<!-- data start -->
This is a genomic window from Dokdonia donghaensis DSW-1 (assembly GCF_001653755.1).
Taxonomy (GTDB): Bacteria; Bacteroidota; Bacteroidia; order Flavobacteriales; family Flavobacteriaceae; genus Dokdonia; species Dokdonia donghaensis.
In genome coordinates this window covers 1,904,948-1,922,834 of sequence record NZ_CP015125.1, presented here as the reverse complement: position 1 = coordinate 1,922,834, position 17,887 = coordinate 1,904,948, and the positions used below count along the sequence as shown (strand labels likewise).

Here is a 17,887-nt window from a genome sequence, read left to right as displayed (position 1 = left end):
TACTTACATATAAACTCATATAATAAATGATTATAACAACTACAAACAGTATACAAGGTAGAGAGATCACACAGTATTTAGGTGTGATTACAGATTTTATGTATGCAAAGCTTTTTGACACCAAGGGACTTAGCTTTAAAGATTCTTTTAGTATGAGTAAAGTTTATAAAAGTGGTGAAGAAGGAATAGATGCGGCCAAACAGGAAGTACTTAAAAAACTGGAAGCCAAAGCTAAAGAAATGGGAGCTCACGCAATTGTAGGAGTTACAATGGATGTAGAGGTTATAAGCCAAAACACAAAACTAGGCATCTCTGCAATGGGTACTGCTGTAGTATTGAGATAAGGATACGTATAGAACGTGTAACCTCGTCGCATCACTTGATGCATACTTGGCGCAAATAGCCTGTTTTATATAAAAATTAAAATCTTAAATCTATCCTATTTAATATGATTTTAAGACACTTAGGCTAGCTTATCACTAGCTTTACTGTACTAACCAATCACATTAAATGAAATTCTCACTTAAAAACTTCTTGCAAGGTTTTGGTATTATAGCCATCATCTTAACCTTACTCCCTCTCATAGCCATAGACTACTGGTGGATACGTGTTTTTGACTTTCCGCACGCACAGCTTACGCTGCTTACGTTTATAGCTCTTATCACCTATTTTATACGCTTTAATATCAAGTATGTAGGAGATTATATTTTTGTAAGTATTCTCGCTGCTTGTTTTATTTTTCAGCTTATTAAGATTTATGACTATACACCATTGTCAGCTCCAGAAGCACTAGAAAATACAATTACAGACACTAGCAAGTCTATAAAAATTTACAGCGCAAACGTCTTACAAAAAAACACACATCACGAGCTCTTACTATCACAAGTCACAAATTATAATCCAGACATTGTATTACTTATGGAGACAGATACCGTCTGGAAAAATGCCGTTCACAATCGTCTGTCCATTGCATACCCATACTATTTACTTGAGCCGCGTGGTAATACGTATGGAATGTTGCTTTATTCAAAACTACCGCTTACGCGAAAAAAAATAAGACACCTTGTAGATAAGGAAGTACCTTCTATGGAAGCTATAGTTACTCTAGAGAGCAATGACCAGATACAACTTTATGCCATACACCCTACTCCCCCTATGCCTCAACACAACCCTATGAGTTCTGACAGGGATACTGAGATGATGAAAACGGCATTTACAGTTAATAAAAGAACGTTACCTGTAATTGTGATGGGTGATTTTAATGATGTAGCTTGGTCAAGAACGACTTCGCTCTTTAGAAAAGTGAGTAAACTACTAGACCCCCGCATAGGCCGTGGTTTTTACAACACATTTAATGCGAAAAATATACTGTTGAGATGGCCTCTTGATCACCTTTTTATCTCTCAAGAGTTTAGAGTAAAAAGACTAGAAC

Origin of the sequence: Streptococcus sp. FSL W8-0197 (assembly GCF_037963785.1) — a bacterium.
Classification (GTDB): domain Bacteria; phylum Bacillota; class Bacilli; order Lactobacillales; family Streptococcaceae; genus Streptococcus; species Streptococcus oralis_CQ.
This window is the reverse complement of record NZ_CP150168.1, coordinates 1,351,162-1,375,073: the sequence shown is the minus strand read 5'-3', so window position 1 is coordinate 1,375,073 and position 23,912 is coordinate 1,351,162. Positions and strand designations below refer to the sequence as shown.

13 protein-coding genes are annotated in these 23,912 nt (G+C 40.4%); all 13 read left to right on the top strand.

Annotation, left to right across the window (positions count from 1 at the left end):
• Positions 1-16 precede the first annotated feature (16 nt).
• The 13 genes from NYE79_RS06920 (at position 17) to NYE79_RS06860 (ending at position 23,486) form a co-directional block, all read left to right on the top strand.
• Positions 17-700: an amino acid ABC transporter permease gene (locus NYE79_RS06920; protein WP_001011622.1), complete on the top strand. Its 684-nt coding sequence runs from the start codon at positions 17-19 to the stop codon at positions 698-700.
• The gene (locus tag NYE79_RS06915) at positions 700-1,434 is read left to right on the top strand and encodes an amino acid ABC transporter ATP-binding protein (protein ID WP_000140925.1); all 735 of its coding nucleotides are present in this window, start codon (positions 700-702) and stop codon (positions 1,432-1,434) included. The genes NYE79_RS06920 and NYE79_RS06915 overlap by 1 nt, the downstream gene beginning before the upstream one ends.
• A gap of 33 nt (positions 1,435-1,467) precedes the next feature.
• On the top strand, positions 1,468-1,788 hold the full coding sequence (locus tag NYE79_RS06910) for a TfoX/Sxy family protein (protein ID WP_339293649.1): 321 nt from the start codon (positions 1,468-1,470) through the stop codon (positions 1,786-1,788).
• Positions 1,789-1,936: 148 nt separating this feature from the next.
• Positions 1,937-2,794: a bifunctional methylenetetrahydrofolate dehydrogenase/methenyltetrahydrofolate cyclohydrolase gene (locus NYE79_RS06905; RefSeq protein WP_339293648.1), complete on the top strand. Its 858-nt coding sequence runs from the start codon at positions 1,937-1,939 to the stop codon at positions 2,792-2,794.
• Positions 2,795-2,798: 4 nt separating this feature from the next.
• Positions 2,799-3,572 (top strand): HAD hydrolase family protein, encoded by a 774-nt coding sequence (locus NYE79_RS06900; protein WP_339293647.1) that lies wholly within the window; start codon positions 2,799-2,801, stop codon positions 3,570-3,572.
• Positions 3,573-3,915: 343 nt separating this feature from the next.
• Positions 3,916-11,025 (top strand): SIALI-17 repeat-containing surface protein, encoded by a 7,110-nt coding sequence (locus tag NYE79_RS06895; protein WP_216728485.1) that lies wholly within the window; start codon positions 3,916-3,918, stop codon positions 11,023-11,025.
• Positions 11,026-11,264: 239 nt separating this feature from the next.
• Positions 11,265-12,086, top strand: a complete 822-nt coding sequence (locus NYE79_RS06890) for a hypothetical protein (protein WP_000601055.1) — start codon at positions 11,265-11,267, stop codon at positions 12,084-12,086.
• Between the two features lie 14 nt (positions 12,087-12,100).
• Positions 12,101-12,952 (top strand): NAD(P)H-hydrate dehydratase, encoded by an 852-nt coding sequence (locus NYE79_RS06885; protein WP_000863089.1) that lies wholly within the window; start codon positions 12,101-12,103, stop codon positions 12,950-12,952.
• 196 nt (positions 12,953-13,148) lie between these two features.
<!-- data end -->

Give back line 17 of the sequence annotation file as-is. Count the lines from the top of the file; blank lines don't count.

• Positions 1,789-1,936: 148 nt separating this feature from the next.